Beginning June 1st, life gets really busy here in Salt Lake City.
My calendar gets packed with so many fun things to do, cultural and otherwise.
Since Monday I have missed three cultural events: Bollywood Dance Night at Red Butte Gardens (sounds funny but I know it must have been amazing...), a reading by the 2010 Utah poet laureate, and an art film about the Great Salt Lake Spiral Jetty.
Those last two items were free to the public by the way.
My dayrunner runneth over....
So why begin this post with Mr. B. kicking back on the deck with a book?
(Hint: the book he is reading is entitled The Passage. If you know anything about that title you will know why his butt was stuck to that deck chair for two full days...)
Let me backtrack a bit since last Thursday to catch you up.
In the afternoon we dropped by our favorite nursery and tried not to buy every fabulous thing we saw blooming.
Limited ourselves to half off Lily of the Valley, some asparagus and eggplants, special bonsai and Japanese maple food and copper plant labels.
Those labels are such a classy way to keep name tags on our ever growing collection of Japanese maples.
Much better than the plastic strips that come with the plants originally.
Next stop: The Salt Lake City Glass Guild show.
I feel in love with the clear and orange piece.
The show was housed in a larger gallery; we met the gallery owner and discovered that he had lived in San Diego for awhile, and had then moved back to his home town of SLC.
All the art in the gallery was interesting, and he was great fun to chat with about SLC houses and such.
We raced home, I made scrimp scampi, then we headed downtown to the library for the Golden Book show...
And to catch a reading by the author of The Passage, Justin Croin.
Can you believe this author of a MAJOR best seller and soon to me a MAJOR motion picture was reading from his novel and taking questions from the audience at the Salt Lake Public Library auditorium?
There were only about 40 people there. Considering how long his book has been on the best seller list, this was quite a surprise.
Mr. Croin lives in Houston, teaches at Rice University, and has written two other novels.
As he shared: He had run out of interest for completing another one of his novels and had already spent the advanced money (whoopsie!) when his then 8 year old daughter said he was worried about him. He asked what she was worried about, she said that he wrote boring stuff.
Normally one would expect an eight year old to find an adult novel boring, so he asked her what he should write about that would make for an interesting novel. She suggested a novel about a little girl who saves the world, (complete with a hair flick and spin, obviously meaning herself.)
Since the daughter needed to work on her bike riding skills, Cronin decided to go along with her on bike rides and together they decided what would make for an interesting story.
Eventually he had 30 pages of notes. He outlined the story, and sold it.
The first massive book hit the best seller list hard.
The paper back publication is now out.
Oh and did I mention The Passage is book one of a trilogy?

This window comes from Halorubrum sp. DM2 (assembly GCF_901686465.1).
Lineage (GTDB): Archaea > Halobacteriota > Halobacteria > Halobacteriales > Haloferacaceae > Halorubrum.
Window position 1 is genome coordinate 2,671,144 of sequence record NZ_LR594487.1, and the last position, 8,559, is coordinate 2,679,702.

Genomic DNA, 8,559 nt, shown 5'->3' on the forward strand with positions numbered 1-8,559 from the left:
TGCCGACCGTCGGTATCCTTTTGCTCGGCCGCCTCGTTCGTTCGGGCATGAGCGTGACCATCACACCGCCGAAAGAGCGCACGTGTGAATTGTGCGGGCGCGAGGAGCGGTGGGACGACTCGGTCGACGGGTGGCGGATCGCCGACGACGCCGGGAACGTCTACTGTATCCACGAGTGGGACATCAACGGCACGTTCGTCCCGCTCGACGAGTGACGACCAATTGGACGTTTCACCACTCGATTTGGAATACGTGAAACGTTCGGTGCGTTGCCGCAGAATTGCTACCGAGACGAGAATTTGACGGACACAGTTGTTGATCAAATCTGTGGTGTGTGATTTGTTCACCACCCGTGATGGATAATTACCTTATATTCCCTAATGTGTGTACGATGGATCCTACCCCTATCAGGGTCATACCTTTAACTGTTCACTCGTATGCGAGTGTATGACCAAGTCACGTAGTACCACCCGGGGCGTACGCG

And parts of the book (the part he read aloud) was set in good old Houston?
We could picture every bit that he read. We bought the book, had it autographed and Bernie cracked it open.
That was the last I heard a sound out of Bernie for the next two days.
Later we learned our daughter in law Rachel had also read the book non-stop. The two of them compared notes, whispering so I would not over hear, so when I finally get a chance to do nothing but read for two day straight the plot twists won't be ruined.
The folks at the reading made it very clear that they were on pins and needles until second book comes out a year from now.
Oh and the guy who did the screenplay for Gladiators is doing the screen play for this book.
It is THAT big of a deal.
While Bernie read, I went mushroom hunting.
Doesn't it sound classy to say I was morel hunting in the forest?
I think so...
Monday evening I took Bernie out to the woodlands so he could find a morel too.
And he did.
The morel pictures above was the only one gathered; it was lovingly sliced into four pieces and enjoyed with dinner that same night.
Then this morning another bit of culture came our way, via email, via my long lost distant east coast cat loving cousin.
She sent me THIS link to Duetto buffo di due gatti - G. A. Rossini
I played it. Bitsy stared at me the whole time I was listening with a most concerned look on her face.
A few minutes later I had Bernie listen to the same thing on my Android phone.
I think Bitsy understood what the boys were singing...and she found it quite disturbing!
We couldn't believe how hard she looked at the screen, fidgeted around and basically gave every appearance of deep concern.
It was hilarious, both Bitsy and the clip!
Bearded Iris are blooming all across SLC and our neighborhood.
Are they not the most show stopping "classy" looking flowers?
The final round of late blooming tulips are showing up.
My first ever peony bloom is underway..
(And don't all classic gardens include peonies if the planting range is correct for their growth?)
Tate has been involved in his "classy" cultural past time as well.
(He was sure I was going to forget to mention this...)
The robins have arrived!
They are outside on our lawn!
A classic sign of June's arrival: a robin has been seen.
I've also been involved in some much needed interior decorating, another sign of culture and class.
I'll share about that too, a little later, once it is all done!